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QUT to offer international masters degree in biofabrication

May 19, 2014 • News

Queensland University of Technology (QUT), along with the University of Wollongong, the University Medical Centre Utrecht in the Netherlands and the University of Würzburg in Germany, will offer international masters degree in biofabrication — a process of regrowing human tissue using 3D printers that can be used to repair cartilage, bone, muscles, nerves and skin that have been damaged by trauma, disease or cancer.

Professor Dietmar Hutmacher with a 3D-printed scaffold Image credit: www.qut.edu.au

Professor Dietmar Hutmacher with a 3D-printed scaffold
Image credit: www.qut.edu.au

According to the news release, QUT’s biofabrication research is already well-advanced in printing 3D custom-made scaffolds using bio-ink infused with the patient’s stem cells to enable the body to grow a new breast after mastectomy.

Chemistry, physics, biology, medicine, robotics and computer science graduates are encouraged to apply for the masters degree and take an advantage of the opportunity to be at the forefront of an industry that will always be in high demand.

“This degree is a vital step in ensuring Australia is a high-value, high-tech manufacturer in the future. Each of the four universities has established a track record in key areas of biofabrication, including polymer chemistry, cell biology and clinical implants,” said QUT Institute of Health and Biomedical Innovation‘s Professor Dietmar W. Hutmacher, the leader of QUT’s biofabrication research.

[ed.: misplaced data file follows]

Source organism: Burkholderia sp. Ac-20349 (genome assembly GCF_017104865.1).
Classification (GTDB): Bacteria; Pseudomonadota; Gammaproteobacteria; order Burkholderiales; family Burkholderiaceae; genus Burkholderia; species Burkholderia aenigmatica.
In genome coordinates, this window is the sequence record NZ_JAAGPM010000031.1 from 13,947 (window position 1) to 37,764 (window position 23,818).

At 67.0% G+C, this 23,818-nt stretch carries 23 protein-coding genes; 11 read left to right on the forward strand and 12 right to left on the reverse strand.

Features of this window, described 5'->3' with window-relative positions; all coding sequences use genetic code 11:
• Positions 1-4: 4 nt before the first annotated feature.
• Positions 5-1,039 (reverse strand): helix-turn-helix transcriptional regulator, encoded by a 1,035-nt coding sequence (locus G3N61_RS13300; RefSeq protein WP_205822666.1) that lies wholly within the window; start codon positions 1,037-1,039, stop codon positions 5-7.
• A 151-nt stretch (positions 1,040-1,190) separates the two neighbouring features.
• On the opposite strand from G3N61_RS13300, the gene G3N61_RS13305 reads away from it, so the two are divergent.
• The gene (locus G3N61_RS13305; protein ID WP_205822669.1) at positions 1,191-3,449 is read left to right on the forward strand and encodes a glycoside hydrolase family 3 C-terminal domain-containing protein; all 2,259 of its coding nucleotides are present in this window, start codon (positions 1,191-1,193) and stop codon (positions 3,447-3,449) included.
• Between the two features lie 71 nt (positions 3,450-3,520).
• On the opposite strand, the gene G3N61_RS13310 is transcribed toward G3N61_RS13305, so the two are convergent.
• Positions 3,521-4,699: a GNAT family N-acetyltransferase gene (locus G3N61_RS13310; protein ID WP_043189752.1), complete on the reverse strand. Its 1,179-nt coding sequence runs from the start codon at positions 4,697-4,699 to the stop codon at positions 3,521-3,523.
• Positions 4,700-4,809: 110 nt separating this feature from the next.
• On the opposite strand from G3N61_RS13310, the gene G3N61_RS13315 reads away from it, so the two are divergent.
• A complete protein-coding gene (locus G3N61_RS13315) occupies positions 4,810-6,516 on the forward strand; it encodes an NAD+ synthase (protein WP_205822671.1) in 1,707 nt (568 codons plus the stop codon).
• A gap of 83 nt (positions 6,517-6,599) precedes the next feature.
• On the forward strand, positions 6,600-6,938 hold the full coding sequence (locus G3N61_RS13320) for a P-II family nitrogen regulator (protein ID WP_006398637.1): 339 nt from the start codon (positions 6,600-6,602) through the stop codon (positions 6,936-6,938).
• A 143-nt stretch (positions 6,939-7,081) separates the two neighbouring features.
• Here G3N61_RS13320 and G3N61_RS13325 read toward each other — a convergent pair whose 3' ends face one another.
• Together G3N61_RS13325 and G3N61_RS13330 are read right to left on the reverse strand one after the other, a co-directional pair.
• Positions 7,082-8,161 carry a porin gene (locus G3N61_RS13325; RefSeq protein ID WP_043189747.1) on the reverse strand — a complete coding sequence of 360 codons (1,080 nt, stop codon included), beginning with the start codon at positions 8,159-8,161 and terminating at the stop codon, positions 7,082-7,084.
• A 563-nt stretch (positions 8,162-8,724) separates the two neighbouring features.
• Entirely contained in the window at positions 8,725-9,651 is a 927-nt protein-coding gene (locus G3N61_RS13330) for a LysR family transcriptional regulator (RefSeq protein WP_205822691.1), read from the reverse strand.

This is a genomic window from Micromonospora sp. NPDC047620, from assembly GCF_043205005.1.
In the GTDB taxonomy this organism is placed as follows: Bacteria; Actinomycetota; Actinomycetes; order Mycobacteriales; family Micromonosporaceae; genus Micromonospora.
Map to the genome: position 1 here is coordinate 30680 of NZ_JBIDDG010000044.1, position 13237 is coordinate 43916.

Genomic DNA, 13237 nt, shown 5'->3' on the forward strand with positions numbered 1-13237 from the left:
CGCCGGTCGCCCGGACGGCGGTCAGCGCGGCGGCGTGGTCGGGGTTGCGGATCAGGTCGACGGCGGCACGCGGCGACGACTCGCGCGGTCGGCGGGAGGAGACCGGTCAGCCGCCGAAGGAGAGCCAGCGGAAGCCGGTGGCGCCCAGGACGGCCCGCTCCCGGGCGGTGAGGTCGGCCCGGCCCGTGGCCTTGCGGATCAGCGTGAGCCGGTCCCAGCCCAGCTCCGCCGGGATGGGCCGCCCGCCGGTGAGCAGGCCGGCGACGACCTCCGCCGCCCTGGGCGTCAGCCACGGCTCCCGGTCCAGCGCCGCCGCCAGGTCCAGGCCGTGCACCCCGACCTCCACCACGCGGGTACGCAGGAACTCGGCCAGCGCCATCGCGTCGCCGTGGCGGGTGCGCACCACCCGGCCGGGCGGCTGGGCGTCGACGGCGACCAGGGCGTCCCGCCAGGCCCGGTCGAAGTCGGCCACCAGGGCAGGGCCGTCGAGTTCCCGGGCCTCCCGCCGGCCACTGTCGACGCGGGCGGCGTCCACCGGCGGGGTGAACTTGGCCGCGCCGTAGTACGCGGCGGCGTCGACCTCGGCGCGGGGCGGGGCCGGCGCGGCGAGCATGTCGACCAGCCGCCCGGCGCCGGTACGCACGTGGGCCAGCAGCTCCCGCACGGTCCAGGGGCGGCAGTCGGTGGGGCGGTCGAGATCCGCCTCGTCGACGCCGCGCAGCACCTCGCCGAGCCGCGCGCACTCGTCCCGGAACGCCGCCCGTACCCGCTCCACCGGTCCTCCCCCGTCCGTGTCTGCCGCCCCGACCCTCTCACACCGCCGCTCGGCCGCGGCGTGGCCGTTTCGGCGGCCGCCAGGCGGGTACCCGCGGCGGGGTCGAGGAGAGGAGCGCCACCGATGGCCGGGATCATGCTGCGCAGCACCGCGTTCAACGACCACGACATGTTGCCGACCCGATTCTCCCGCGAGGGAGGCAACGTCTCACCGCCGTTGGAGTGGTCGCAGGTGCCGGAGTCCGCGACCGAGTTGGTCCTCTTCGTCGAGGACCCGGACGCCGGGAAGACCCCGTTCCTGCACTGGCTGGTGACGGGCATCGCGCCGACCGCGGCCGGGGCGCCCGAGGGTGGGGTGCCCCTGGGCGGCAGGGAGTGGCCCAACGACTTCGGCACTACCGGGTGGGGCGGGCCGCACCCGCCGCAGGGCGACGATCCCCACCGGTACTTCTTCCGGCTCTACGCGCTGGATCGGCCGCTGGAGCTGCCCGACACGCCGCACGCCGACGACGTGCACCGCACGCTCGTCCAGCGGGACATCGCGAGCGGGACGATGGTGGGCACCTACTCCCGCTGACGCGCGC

The applications of 3D technology could end the need for organ donations, reveals an article on The Brisbane Times.

“That is the big, big, big vision, but to be realistic we are far away from regenerating a complete organ with this technology. Part of an organ? Yes, that’s possible in the next five to 10 years, but a complete heart is still far away. The big question mark over why it will take so much longer is we also need to control and direct the biology,” said Professor Hutmacher.

Professor Hutmacher said a more immediate application of the technology was the use of 3D-printed biodegradable scaffolding to create replacement bones for patients, as well as breast reconstruction for cancer patients.

“The surgeon would implant the scaffold, use liposuction to suck fat tissue from another part of the body and fill the scaffold all in one operation. Two or three years later, the scaffold would be completely degraded and the breast would be regenerated. It’s really important with an education program like this to really stimulate the young guns in Australia to move into this area,” he said.

“In all the discussions now about the manufacturing industry in Australia, we see a great chance to create engineers in this biofabrication space, which will have a very unique education in a cutting edge area that will be very hard to replicate in other countries.”

The universities will each admit 10 students; the Australian students will spend 9 to 12 months studying at one of the European universities and the European students will study at one of the Australian universities.

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